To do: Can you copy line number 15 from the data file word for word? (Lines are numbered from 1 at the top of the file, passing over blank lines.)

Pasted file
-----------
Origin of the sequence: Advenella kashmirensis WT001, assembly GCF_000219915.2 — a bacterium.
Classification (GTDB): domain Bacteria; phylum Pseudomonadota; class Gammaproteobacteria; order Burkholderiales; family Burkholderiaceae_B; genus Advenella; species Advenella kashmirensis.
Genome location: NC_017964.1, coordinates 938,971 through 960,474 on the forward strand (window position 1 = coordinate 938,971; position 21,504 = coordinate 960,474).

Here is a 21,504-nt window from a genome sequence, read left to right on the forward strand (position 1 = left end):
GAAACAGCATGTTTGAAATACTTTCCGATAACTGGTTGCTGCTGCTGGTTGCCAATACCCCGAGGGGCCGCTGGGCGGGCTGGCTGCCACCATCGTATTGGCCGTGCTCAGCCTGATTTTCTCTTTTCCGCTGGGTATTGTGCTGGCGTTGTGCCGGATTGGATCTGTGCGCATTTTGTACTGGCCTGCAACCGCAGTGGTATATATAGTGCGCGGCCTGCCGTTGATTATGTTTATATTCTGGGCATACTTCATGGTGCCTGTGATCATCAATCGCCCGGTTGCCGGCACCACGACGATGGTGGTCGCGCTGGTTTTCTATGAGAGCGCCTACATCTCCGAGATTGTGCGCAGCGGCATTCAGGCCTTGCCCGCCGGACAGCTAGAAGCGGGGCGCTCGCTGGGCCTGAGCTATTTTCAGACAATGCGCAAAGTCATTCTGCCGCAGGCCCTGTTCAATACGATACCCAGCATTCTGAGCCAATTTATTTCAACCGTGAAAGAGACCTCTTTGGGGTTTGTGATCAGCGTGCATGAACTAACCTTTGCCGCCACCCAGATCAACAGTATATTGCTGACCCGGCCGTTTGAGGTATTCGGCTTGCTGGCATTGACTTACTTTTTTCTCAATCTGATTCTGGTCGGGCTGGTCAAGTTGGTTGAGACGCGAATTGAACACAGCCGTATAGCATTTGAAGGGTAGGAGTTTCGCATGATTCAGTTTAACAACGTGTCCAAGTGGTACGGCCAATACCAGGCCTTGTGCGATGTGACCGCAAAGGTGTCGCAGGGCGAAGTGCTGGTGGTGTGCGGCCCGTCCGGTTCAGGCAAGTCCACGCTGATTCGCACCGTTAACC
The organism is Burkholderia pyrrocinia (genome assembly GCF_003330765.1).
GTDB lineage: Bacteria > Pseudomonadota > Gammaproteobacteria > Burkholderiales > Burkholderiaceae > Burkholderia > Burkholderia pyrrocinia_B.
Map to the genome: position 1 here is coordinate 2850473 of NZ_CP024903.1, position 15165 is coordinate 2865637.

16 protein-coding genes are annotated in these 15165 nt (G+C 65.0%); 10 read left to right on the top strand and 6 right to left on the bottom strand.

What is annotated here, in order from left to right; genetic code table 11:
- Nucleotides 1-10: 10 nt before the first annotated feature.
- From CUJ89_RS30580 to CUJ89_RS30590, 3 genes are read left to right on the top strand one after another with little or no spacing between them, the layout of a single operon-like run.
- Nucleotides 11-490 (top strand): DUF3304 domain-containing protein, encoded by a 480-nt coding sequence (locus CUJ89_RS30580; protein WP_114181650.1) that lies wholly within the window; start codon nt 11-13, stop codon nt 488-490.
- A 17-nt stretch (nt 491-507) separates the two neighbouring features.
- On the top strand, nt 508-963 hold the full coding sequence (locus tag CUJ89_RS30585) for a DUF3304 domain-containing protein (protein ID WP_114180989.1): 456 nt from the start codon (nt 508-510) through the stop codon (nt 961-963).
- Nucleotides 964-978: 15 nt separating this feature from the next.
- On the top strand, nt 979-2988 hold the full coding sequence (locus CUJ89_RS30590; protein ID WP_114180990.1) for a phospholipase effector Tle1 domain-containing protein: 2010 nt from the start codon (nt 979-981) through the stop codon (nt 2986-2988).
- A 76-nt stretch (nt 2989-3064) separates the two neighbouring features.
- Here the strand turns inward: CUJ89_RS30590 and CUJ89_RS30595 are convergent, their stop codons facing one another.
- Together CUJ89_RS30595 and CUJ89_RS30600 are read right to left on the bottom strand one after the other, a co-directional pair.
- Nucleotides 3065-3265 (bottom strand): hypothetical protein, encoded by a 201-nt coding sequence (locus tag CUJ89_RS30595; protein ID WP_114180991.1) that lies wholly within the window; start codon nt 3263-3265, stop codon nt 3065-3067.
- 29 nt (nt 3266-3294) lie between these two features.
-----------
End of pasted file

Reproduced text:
- On the top strand, nt 508-963 hold the full coding sequence (locus tag CUJ89_RS30585) for a DUF3304 domain-containing protein (protein ID WP_114180989.1): 456 nt from the start codon (nt 508-510) through the stop codon (nt 961-963).